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America Officially Dickensian, Jailing People for Years for Unpaid Debt

The corpse of Charles Dickens must be spinning like a whirling dervish.


Sometimes, I think our society is becoming more and more Dickensian. But sadly, I don’t mean Dickensian in the sense of the big happy family gathering around the hearth for a jolly Christmas feast, or the flinty-hearted miser experiencing a life-altering event that, at long last, causes him to rediscover his humanity and become a benefactor to all mankind. No, what I’m referring to is the dark side of Dickens — and the man had a very dark side indeed.

Take, for example, Thomas Gradgrind, Dickens’ fictional schoolmaster in Hard Times, who espouses the kind of fanatically utilitarian educational philosophy that would warm the heart of Michelle Rhee. “Teach these boys and girls nothing but Facts,” Gradgrind proclaims. “Facts alone are wanted in life. Plant nothing else, and root out everything else.” Hard Times is set a mill town, Coketown, full of factories that poison its workers as surely as, for example, the North Carolina glue factory recently profiled in  this harrowing New York Times article poisons theirs — and in spite of OSHA regulations that are supposed to protect workers from such horrific consequences. The corrupt financier class, embodied in Dickens characters like Little Dorrit’s Mr. Merdle (Dickens always gave his villains the most brilliantly repulsive names) — clearly, they’re even more deeply embedded in our society than they were in his.

The Scrooge who, pre-transformation, rebuffs a request to contribute to charity with, “Are there no prisons? … And the Union workhouses, are they still in order?” — that guy expresses the Ayn Rand, anti-altruist philosophy that is all the rage on the right these days far more pithily than any of Rand’s interminably long-winded heroes ever did. (Admittedly, though, ol’ Ebeneezer wasn’t anywhere nearly as hawt as such strapping Randian hunks as John Galt or Howard Roark). Newt Gingrich (now there’s a Dickensian villain name if I ever heard one!) wants to bring back Oliver Twist-style orphanages for welfare kids. Even what was perhaps the single greatest scourge of Dickens’ England, the child labor that haunts his novels (and that he himself experienced, when he worked in boot blacking factory as a boy) has not totally disappeared from our society. For example, child migrant farm workers are still with us, and still subject to systemic exploitation. At one point, the Obama administration looked like it was ready to institute some serious reforms, but it caved to agribusiness interests and sadly, the underaged farm workers are still subject to the same abuses.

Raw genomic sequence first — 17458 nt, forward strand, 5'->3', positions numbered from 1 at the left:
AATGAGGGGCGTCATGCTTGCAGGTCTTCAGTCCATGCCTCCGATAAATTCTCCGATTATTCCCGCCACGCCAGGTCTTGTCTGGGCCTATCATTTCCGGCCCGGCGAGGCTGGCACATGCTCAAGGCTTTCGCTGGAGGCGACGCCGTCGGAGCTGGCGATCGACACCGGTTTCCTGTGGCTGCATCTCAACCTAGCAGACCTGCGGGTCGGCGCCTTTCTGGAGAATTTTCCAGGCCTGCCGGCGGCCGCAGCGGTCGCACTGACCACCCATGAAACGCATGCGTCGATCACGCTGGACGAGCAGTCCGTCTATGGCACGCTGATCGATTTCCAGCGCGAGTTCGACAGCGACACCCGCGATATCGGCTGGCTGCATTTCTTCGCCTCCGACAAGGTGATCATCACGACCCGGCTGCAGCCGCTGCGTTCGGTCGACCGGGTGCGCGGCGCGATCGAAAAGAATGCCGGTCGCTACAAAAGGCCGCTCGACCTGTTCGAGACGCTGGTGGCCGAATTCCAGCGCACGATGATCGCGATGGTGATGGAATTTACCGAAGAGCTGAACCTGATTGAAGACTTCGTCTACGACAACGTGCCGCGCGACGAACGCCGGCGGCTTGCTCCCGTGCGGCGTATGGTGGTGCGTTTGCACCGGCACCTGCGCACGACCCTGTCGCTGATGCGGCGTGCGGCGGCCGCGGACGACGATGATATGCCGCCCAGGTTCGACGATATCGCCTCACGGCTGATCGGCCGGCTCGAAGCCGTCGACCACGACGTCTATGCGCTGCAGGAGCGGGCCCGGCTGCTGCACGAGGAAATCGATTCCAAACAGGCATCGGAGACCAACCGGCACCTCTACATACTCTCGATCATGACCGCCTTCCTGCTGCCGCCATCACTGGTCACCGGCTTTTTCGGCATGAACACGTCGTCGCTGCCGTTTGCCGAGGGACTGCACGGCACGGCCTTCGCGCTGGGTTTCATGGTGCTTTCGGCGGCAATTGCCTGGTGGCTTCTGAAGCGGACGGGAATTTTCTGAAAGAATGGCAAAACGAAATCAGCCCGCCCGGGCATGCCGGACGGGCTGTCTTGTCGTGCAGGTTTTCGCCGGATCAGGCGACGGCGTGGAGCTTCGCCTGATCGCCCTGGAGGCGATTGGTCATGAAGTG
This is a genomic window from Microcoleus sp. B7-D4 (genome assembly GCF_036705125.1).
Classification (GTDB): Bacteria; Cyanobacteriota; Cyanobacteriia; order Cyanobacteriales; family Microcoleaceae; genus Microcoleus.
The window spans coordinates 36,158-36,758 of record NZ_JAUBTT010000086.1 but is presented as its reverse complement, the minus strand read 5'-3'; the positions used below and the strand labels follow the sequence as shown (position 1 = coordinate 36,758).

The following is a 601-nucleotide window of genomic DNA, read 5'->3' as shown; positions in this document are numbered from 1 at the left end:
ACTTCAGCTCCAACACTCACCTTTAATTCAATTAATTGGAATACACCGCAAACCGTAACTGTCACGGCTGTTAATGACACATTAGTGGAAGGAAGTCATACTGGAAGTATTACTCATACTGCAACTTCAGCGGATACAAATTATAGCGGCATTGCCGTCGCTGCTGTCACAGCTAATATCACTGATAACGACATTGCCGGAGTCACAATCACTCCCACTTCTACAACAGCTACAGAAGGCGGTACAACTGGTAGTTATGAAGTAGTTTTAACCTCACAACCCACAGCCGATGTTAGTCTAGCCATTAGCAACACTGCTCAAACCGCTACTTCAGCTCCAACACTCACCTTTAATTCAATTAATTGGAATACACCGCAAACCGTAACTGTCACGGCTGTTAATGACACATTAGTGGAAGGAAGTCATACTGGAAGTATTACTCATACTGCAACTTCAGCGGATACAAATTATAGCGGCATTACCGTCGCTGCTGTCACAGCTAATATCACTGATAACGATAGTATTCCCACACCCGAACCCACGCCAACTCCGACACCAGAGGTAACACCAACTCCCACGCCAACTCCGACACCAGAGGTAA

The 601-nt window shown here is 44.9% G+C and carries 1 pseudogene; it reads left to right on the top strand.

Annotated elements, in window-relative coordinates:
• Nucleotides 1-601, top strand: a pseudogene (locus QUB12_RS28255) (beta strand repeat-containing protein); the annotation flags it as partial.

The latest creepy relic from the darkest recesses of the Dickensian past that appears to be making a comeback these days are debtors’ prisons. Debtors’ prisons show up in a number of Dickens’ novels, most notably Little Dorrit, which is one of his masterpieces. George Bernard Shaw claimed it converted him to socialism and called it “a more seditious book than Das Kapital.” Dickens surely knew from debtors’ prisons, since his chronically impecunious father had been in one. And now, as Think Progress  reports, this reviled institution is being revived, and poor people in Ohio are being thrown in the clink for being unable to pay off debts — mostly legal fees and court fines. On Friday, Ohio’s ACLU released a  report about the state’s debtors’ prisons, and it is a sobering and quietly enraging read.

Among the findings of the report:

— Being imprisoned for debt is clearly unconstitutional and was declared so by the U.S. Supreme Court over 20 years ago. It is also against Ohio law.

— People are being jailed for failure to pay fines and court costs, sometimes for amounts as low as a few hundred dollars.

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